We all fall prey to cognitive distortions.
These are beliefs we convince ourselves are true that reinforce negative thinking. You know the ones:
“I’ll never amount to anything.”
“Nobody likes me.”
“I’m not good enough.”
“I can’t do this.”
“I’m a failure.”
“I don’t deserve success / to be happy / love.”
And on and on. Even if the thought is more complicated, it typically boils down to some variation on the above.
While these belief systems might feel like they have been engraved in stone, they are actually choices you are making to keep the belief alive. The good news is they are malleable and can be thwarted. While no easy feat, it requires making new choices.
When these beliefs arise in your mind it’s crucial you challenge them on the spot. When you challenge them, the goal is to reframe your thinking into a mode of resilience.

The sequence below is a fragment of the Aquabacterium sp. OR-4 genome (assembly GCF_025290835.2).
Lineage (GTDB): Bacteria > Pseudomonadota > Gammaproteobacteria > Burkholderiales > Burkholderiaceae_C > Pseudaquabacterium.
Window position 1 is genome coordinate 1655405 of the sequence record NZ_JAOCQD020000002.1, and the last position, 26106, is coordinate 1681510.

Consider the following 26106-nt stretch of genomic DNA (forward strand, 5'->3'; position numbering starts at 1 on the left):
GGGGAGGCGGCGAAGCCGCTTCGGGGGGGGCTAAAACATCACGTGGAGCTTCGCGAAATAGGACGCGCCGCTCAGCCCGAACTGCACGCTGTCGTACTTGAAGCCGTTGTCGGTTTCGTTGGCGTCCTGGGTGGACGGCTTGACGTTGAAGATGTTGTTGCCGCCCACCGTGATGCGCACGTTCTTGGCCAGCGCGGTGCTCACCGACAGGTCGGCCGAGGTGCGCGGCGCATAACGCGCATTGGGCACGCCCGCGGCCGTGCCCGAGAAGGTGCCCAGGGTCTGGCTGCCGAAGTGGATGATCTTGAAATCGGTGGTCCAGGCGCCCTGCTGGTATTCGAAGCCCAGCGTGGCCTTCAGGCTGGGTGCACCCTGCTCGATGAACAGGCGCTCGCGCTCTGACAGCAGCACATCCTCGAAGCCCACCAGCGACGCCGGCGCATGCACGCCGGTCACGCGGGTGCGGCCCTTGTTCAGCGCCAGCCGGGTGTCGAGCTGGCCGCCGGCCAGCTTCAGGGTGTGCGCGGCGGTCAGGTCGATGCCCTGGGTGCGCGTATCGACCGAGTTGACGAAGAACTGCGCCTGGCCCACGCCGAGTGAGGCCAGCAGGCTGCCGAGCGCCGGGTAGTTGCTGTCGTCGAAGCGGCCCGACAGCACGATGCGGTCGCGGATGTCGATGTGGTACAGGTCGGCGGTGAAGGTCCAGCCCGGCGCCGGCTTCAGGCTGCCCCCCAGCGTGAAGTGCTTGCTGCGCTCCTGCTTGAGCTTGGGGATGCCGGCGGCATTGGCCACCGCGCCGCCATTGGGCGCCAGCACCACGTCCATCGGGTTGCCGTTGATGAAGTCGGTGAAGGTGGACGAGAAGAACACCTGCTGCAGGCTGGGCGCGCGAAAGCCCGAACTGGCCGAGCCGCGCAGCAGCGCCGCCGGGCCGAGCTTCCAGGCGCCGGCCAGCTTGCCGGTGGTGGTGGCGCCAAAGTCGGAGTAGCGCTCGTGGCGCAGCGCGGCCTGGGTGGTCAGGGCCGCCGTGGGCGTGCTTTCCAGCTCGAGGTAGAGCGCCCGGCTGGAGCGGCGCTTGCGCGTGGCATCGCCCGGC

Let’s take a flight delay as an exercise in challenging one type of cognitive distortion (overgeneralizing):
- What is my problematic belief?
Bad stuff always happens to me.
- What evidence supports my belief?
The flight delay is an inconvenience.
- What is a better explanation for what happened?
It’s not just happening to me, it’s happening to everyone.
- What are the consequences of this belief?
Anger and stress have sent me into a tailspin.
- What would happen if I changed my belief right now?
I could enjoy a nice dinner and catch up on work and calls at the airport.
- What is my new core belief?
S — t happens! I can manage inconvenience better.
Resilience is not a gene. It’s not an “either you have it or you don’t” scenario. It ultimately comes down to choice, and choices are voluntary, though they may not always feel like it in the heat of the moment.
The key is to stop cognitive distortions in their tracks.
If you enjoyed this article, please give it some applause 👏
Sign up for my free newsletter here to receive insights about fueling leadership through neuroscience and psychology.
Nicole Lipkin, Psy.D., MBA is an organizational psychologist and the CEO of Equilibria Leadership Consulting. She is the author of “What Keeps Leaders Up At Night” and the co-author of “Y in the Workplace: Managing the ‘Me First’ Generation.”